The paper delves into some various forms of “traditional” heat therapy used in cultures, which I won’t go into detail on. These include things like Waon therapy (basically a dry sauna followed by lying down wrapped in a warm blanket), Japanese Onsen Bathing (hot springs), Finnish sauna bathing, and Bikram (hot) yoga. In sum; most of these practices are shown to result in outcomes like improved symptoms of heart failure (in CHF patients), prevention of hypertension and cardiovascular disease, and lower levels of markers of arterial stiffness — just by getting in the heat a few times per week.
The question then becomes why these particular practices reduce cardiovascular disease risk. Knowing why is important because sure, it’s interesting but also for the reason that if the mechanisms for the benefits are known, we can develop therapies that “mimic” the pathways stimulated by heat and gain the health benefits in a clinical or experimental setting.
One of the primary mechanisms discussed at large in the paper is that heat stress causes the blood vessels to dilate, or relax. This is a necessary reaction, since it allows blood flow to the skin to increase, helping us to dissipate heat and cool down. As heat increases in intensity, so does the amount of blood flow to the skin. Increased blood flow leads to something called shear stress — essentially the friction of blood against the blood vessel wall, leading to the release of molecules like nitric oxide (NO) which cause the vessels to relax even more.
Along with increase the amount of available nitric oxide, shear stress is the critical stimulus responsible for the improvements in endothelial function and other vascular adaptations. Our arteries are highly “adaptive ”(although the capacity is somewhat lost with aging). When the body signals that there is an increased demand it responds by increasing capacity to handle the greater blood flow and eventually improves its overall function — think of it as resistance training for the arteries.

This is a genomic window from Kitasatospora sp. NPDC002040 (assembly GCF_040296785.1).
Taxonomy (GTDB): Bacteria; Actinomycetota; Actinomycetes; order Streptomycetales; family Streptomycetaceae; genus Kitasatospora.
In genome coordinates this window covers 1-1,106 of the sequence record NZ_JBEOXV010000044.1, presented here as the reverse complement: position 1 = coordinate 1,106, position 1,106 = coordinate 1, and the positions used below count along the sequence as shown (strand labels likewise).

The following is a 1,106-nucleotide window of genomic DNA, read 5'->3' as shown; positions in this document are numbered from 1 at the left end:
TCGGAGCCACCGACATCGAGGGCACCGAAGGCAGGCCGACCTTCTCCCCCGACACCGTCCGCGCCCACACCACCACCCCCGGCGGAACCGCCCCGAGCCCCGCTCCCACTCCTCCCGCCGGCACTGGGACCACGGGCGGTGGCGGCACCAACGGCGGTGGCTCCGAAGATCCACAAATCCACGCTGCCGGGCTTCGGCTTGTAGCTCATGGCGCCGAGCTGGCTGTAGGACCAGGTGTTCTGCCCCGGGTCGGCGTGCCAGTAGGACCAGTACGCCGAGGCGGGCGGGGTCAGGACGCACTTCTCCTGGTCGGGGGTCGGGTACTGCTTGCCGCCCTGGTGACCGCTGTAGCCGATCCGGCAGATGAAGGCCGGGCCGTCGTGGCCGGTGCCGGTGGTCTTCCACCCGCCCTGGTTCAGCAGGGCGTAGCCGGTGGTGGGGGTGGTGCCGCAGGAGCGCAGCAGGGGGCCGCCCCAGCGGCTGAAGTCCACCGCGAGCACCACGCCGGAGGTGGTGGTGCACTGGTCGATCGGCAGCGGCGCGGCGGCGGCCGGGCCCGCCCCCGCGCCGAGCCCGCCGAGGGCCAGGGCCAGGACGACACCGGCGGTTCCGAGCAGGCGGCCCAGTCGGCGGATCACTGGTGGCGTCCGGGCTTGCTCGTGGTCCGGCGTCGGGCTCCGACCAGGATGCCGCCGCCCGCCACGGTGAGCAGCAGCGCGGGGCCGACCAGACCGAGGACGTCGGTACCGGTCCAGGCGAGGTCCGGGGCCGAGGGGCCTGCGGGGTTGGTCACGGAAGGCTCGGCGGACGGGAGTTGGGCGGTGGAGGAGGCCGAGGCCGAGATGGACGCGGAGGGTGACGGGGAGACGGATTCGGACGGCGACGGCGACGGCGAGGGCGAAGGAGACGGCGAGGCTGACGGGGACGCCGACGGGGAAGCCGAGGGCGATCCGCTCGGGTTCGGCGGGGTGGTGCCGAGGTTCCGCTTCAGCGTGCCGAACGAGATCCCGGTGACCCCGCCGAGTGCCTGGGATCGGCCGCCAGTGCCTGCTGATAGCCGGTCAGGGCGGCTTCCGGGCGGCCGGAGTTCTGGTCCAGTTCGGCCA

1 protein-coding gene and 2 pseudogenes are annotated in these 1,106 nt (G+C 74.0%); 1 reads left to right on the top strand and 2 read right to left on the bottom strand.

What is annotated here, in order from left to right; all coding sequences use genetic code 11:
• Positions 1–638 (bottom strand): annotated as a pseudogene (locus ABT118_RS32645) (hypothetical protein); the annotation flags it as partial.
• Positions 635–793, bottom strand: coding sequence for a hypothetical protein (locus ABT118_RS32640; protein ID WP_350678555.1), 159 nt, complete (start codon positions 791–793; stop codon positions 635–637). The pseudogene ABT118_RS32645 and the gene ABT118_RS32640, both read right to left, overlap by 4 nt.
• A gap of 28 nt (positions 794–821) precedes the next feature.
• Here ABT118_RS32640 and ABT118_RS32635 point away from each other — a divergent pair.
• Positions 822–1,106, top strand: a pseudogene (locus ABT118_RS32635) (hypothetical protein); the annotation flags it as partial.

With one bout of heat exposure (i.e. a sauna session), arterial stiffness and blood pressure decrease. Thinking more long term (for those 4–7 times a week for 20+ years sauna using Finns), with each little bit of stress, the adaptations progress a little more. Over time, the improvement in health can be vast. This is why chronic heat exposure as a therapy may prove to be promising and has already shown health-protective benefits in some populations.
Let’s not forget about the heat shock proteins (HSPs). These little heat-responsive molecules are known to play a variety roles in the protective benefits of heat (and exercise) stress. In response to heat, HSPs lead to increased nitric oxide production (remember, the key relaxing molecule for blood vessels) and also protect against inflammation and oxidative stress in our body.
Heat shock proteins and their function relate a bit to the concept of hormesis, which I’ve written about here . A little bit of stress (in this case, heat) triggers just enough damage to lead to an adaptive response, making us stronger (and healthier) in the long term.